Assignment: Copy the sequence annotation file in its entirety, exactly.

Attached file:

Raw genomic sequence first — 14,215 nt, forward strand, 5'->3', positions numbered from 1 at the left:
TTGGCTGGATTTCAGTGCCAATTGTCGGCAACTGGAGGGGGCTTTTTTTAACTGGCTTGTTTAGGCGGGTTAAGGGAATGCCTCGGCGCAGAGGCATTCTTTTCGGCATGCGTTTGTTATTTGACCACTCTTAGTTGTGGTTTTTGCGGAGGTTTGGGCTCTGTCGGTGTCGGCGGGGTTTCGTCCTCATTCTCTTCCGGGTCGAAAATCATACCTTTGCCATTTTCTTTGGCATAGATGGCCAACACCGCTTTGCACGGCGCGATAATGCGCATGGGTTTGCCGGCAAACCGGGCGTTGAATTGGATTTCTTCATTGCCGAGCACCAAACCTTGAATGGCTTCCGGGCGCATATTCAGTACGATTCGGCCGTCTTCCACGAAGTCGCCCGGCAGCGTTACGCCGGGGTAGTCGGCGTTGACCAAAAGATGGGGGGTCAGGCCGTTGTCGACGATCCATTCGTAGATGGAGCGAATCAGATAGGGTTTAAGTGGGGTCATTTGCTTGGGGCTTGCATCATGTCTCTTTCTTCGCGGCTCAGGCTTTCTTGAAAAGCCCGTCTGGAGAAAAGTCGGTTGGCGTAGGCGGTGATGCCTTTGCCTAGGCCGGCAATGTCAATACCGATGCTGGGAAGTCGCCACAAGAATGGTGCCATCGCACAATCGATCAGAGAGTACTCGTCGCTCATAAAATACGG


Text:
Raw genomic sequence first — 14,215 nt, forward strand, 5'->3', positions numbered from 1 at the left:
TTGGCTGGATTTCAGTGCCAATTGTCGGCAACTGGAGGGGGCTTTTTTTAACTGGCTTGTTTAGGCGGGTTAAGGGAATGCCTCGGCGCAGAGGCATTCTTTTCGGCATGCGTTTGTTATTTGACCACTCTTAGTTGTGGTTTTTGCGGAGGTTTGGGCTCTGTCGGTGTCGGCGGGGTTTCGTCCTCATTCTCTTCCGGGTCGAAAATCATACCTTTGCCATTTTCTTTGGCATAGATGGCCAACACCGCTTTGCACGGCGCGATAATGCGCATGGGTTTGCCGGCAAACCGGGCGTTGAATTGGATTTCTTCATTGCCGAGCACCAAACCTTGAATGGCTTCCGGGCGCATATTCAGTACGATTCGGCCGTCTTCCACGAAGTCGCCCGGCAGCGTTACGCCGGGGTAGTCGGCGTTGACCAAAAGATGGGGGGTCAGGCCGTTGTCGACGATCCATTCGTAGATGGAGCGAATCAGATAGGGTTTAAGTGGGGTCATTTGCTTGGGGCTTGCATCATGTCTCTTTCTTCGCGGCTCAGGCTTTCTTGAAAAGCCCGTCTGGAGAAAAGTCGGTTGGCGTAGGCGGTGATGCCTTTGCCTAGGCCGGCAATGTCAATACCGATGCTGGGAAGTCGCCACAAGAATGGTGCCATCGCACAATCGATCAGAGAGTACTCGTCGCTCATAAAATACGG